The Fragility of the Supply Chain

June 15th, 2021 by Luly Hernandez

In one of the last presentations for the Window & Door Manufacturers Association (WDMA) virtual conference, Brent Neal, regional technical manager at AkzoNobel Wood Coatings, discussed recent disruptions in chemical markets and their impact on the fragile supply chain for coatings and resins.

As in any industry, if one area of production is disrupted, it can affect entire businesses. Neal explained how businesses need to prepare and develop strategies in order to mitigate for a change in plans, especially since weather events are expected to become stronger and more frequent, which can pose adverse effects, as recent events have shown.

An example he mentioned during the discussion was February’s unexpected and severe winter storm in Texas. He compared the effects similar to that of several delays and cancellations occurring in a busy airport, like the international airport in Atlanta. Delays and disruptions to the schedules can alter plans for many people which can slow down businesses.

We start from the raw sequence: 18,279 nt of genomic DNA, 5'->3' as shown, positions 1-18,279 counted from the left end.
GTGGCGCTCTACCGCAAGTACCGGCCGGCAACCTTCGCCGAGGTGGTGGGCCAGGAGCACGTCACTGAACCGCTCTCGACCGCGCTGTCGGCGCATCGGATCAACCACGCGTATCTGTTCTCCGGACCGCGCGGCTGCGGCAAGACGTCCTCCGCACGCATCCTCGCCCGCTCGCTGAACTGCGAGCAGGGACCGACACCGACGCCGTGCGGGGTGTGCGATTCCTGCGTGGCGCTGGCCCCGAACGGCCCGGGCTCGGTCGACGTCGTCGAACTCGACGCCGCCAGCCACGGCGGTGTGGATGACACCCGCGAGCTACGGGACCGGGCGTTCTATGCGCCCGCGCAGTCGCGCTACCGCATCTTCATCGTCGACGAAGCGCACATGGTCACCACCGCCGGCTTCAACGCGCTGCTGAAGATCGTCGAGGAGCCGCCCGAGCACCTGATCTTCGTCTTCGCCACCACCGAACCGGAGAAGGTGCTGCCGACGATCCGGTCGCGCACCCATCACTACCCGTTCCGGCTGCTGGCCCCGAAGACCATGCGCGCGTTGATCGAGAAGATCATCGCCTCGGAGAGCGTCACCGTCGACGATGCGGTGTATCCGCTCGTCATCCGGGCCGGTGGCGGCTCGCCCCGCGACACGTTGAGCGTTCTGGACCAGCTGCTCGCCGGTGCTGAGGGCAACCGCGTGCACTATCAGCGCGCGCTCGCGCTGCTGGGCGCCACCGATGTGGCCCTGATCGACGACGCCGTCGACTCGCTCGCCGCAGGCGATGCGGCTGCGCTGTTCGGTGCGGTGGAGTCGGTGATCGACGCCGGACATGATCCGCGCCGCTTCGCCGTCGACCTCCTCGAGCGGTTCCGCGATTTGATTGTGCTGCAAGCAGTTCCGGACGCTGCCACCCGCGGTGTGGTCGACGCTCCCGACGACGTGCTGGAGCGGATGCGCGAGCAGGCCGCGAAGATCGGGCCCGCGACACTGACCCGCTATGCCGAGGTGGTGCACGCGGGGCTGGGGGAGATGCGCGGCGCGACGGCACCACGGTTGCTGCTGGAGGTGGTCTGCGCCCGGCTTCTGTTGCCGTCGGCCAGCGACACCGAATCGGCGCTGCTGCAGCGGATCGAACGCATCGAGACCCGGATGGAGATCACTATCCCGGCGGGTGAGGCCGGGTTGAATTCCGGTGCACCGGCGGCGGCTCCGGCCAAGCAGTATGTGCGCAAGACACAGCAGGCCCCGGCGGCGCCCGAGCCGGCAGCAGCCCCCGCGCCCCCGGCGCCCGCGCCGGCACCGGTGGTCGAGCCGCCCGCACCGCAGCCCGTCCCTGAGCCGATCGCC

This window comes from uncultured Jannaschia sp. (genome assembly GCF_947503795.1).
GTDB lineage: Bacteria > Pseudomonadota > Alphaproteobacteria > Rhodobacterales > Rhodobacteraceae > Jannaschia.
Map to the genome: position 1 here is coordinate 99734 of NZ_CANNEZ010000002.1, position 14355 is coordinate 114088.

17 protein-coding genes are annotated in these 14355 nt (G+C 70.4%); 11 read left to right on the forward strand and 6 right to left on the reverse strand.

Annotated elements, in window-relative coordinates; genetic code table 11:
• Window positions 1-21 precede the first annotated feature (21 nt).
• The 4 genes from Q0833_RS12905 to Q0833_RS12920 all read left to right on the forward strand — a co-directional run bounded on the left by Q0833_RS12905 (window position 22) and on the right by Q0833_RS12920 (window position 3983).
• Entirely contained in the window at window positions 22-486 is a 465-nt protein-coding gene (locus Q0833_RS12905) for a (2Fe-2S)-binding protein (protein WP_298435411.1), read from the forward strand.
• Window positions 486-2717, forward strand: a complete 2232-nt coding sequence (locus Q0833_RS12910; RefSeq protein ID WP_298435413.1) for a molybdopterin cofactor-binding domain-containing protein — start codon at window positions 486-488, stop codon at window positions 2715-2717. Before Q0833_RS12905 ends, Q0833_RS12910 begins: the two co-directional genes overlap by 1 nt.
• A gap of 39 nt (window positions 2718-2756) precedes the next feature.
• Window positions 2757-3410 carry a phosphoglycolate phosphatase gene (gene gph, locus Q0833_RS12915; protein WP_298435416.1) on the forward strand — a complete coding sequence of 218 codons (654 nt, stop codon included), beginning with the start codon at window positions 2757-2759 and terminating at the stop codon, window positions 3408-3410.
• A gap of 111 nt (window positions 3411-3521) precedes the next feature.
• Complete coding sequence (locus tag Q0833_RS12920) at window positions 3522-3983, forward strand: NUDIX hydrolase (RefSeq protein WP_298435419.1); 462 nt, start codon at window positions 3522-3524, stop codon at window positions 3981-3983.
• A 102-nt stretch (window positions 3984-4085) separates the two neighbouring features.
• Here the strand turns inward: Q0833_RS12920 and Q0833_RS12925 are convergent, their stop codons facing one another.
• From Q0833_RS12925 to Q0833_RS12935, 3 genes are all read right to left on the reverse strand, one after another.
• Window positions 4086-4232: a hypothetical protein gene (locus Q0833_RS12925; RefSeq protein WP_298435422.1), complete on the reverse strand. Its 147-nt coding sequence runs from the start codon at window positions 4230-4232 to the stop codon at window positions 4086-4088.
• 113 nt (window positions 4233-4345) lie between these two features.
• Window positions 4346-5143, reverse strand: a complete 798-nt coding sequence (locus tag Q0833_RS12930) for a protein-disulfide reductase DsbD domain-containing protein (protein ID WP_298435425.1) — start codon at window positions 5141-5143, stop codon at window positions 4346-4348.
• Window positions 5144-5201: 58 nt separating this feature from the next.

“One disruption… can create delays much further down the network and create a lot more damage to the economy. And I want to compare this to what we saw in the February winter storm in Texas,” Neal said.

After trying to recover from the COVID-related shutdowns, chemical refinery plants in Texas had to shut down due to the devastating winter storm. Normally, shutting down is a scheduled process – plants do so every 12-18 months for maintenance. “Bringing them back online is generally a one- to two-week process,” he said. During the storm, the plants shut down suddenly without the ability to follow proper procedure and pipes had suffered cracks and damage as a result of the freezing temperatures.

Neal explained the current status of the coating supply chain. When concerning solvents, current supplies are not sufficient to satisfy back-orders. Resins are facing similar circumstances as many suppliers are having raw material issues and orders are delayed.

Neal then delved into addressing strategies that can be in place to help prevent these disruptions. One is to adopt risk-oriented buying policies, in which one categorizes suppliers and raw materials to visualize risks. Another strategy is to maintain flexibility. He mentioned an example of a company with three plants that had to find new positions for employees after one of the plants suffered damages from a fire. Some employees were relocated in days. The plant was rebuilt and was able to resume production six months after the fire. This type of flexibility allows a company to produce from multiple sites and keep talent despite disruption.

The WDMA’s virtual conference concluded on June 10.

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